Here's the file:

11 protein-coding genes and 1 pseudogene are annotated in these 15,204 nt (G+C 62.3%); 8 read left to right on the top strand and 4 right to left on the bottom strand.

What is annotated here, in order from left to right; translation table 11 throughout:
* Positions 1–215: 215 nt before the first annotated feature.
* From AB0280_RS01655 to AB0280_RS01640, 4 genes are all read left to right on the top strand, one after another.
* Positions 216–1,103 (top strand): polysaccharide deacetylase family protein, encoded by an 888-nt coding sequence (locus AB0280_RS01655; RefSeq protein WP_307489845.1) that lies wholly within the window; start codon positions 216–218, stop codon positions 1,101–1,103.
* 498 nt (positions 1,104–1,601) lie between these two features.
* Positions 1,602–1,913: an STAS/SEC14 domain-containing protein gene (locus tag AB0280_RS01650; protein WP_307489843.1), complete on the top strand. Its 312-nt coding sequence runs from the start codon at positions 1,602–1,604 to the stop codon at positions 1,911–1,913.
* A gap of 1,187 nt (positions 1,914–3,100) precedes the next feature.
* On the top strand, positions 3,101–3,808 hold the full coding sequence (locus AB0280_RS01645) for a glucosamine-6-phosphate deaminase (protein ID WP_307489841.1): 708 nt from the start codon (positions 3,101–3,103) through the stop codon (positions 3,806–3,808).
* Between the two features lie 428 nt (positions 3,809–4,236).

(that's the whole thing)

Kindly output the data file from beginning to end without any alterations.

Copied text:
11 protein-coding genes and 1 pseudogene are annotated in these 15,204 nt (G+C 62.3%); 8 read left to right on the top strand and 4 right to left on the bottom strand.

What is annotated here, in order from left to right; translation table 11 throughout:
* Positions 1–215: 215 nt before the first annotated feature.
* From AB0280_RS01655 to AB0280_RS01640, 4 genes are all read left to right on the top strand, one after another.
* Positions 216–1,103 (top strand): polysaccharide deacetylase family protein, encoded by an 888-nt coding sequence (locus AB0280_RS01655; RefSeq protein WP_307489845.1) that lies wholly within the window; start codon positions 216–218, stop codon positions 1,101–1,103.
* 498 nt (positions 1,104–1,601) lie between these two features.
* Positions 1,602–1,913: an STAS/SEC14 domain-containing protein gene (locus tag AB0280_RS01650; protein WP_307489843.1), complete on the top strand. Its 312-nt coding sequence runs from the start codon at positions 1,602–1,604 to the stop codon at positions 1,911–1,913.
* A gap of 1,187 nt (positions 1,914–3,100) precedes the next feature.
* On the top strand, positions 3,101–3,808 hold the full coding sequence (locus AB0280_RS01645) for a glucosamine-6-phosphate deaminase (protein ID WP_307489841.1): 708 nt from the start codon (positions 3,101–3,103) through the stop codon (positions 3,806–3,808).
* Between the two features lie 428 nt (positions 3,809–4,236).